Would-be revolutionaries & wasps in the Magaliesberg

Posted on October 20, 2020


(Also available on: https://www.dailymaverick.co.za/article/2020-10-01-reflections-of-a-wayward-boy-a-revolutionary-magaliesberg-route-march-punctuated-by-wasp-stings/)

The social milieau from which I emerged into anti-apartheid politics was rather different from that of my comrades in the Congress of Democrats (COD).  Even those who also came from Germiston came effectively — and literally — from the other sides of the tracks in that mining and railway hub.  And that proved to have advantages that were, perhaps, not understood.

As a school-leaver journalist, I supported the Germiston Callies soccer team.  And that meant fairly regularly drinking with other supporters and various residents from the far from salubrious surrounds of Driehoek and Georgetown.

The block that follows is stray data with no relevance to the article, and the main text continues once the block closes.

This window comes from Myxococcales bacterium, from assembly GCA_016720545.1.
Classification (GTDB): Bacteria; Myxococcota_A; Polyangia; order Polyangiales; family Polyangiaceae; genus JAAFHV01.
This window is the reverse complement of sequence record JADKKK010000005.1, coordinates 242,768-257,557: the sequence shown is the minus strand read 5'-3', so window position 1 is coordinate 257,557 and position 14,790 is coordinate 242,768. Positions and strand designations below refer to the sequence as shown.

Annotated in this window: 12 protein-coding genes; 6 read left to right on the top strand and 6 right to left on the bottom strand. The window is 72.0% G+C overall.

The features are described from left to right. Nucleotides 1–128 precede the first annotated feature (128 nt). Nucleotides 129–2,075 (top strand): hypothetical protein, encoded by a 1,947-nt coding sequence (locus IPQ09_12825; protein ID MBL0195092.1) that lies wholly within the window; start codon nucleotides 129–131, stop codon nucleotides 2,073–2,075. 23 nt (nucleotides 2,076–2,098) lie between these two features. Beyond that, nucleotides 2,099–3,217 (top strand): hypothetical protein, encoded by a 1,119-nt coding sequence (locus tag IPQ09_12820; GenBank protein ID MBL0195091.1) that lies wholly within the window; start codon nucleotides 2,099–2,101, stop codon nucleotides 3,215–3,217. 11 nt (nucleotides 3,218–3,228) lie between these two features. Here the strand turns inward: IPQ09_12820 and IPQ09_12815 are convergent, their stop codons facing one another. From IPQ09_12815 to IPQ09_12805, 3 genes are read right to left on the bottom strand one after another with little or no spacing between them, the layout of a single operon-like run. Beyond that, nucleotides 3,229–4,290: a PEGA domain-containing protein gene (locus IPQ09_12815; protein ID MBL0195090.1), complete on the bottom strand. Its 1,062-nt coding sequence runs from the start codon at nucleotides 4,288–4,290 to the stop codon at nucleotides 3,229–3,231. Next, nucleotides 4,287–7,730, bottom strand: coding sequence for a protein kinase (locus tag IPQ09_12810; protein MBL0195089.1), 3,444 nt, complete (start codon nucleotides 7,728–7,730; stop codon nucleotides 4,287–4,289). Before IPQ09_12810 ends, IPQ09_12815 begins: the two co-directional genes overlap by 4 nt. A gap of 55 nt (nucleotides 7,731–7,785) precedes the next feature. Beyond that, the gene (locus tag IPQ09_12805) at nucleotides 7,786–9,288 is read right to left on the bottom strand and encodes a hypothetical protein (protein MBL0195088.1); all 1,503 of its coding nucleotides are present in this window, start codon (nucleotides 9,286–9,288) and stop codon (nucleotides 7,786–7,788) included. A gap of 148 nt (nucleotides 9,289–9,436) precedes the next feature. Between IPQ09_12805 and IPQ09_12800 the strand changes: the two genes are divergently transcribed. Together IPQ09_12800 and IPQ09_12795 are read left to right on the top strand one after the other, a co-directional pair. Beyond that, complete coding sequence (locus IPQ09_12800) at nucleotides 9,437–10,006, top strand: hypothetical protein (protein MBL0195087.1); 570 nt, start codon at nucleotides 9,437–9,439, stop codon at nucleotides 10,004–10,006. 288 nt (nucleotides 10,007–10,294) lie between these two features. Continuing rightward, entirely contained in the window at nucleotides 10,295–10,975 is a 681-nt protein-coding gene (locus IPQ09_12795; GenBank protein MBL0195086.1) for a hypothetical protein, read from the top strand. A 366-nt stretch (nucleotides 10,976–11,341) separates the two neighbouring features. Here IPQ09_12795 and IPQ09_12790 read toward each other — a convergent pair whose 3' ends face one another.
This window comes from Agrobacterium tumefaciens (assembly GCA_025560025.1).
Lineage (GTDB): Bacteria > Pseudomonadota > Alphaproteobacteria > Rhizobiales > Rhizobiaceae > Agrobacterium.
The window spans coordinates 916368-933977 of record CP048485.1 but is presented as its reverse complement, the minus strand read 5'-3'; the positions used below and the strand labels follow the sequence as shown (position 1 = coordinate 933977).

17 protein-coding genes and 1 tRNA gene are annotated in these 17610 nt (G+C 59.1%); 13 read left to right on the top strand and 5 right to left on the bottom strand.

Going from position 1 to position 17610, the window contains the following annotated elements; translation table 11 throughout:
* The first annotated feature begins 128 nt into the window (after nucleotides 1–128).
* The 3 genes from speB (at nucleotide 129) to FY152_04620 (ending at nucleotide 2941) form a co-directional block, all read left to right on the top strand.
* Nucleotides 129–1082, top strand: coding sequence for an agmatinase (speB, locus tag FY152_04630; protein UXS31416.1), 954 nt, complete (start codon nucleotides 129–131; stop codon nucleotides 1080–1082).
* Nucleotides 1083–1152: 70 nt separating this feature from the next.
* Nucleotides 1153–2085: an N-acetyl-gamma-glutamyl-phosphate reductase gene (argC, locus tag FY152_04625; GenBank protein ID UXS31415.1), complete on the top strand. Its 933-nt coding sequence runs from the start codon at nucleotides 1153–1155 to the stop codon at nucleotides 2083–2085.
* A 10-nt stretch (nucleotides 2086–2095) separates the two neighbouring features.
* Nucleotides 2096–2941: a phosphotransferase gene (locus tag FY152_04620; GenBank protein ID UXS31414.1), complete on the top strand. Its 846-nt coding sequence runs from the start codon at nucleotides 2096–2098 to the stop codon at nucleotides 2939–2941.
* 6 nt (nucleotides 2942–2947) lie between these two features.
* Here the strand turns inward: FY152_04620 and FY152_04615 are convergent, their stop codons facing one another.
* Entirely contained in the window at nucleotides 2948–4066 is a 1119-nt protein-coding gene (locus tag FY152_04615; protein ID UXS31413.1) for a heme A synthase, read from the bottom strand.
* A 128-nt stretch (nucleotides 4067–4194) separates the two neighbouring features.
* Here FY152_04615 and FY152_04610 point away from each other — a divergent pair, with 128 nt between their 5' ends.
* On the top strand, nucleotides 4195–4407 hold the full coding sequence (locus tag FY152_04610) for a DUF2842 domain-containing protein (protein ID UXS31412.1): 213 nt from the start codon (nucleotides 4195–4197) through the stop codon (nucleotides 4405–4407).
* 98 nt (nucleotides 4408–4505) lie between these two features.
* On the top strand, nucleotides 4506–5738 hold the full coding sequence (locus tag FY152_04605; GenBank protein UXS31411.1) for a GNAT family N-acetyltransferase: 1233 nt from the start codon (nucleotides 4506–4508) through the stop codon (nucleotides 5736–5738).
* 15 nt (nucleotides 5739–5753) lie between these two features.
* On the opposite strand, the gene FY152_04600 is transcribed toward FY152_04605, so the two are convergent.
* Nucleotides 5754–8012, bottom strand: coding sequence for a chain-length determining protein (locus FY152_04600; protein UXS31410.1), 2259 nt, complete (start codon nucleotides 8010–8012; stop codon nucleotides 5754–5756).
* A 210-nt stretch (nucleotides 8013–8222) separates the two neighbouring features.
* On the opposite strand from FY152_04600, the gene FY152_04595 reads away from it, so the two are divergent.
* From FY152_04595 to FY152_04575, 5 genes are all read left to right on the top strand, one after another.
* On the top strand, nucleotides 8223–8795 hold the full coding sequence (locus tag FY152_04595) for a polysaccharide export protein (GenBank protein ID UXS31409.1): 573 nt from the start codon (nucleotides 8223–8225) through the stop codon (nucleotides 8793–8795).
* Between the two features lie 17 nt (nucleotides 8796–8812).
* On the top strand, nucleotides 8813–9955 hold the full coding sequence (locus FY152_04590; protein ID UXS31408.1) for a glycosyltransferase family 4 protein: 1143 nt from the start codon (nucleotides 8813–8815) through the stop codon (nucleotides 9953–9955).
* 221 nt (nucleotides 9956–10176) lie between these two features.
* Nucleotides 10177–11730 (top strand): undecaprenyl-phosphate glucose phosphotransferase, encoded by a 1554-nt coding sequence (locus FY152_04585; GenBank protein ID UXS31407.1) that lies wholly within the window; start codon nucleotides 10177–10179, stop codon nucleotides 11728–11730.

It was a classic white working class pub, presided over, occasionally with a degree of menace, by the bulky frame of Johnny Eccles and where the elderly barman was known only as Wireless because of the large hearing aid he wore.  This was an environment where the jokes were crude and usually sexist, the politics simplistic and racist; where anything vaguely to the left of Ghengis Khan would be dubbed communist and verbally despised as much as bosses, capitalists, supervisors and foremen.

One of the regulars was a young railway police constable who lived in the area, but was based at Park station in Johannesburg.  He was a bit of a loner and the butt of jokes along the lines of how many trains he had caught that day.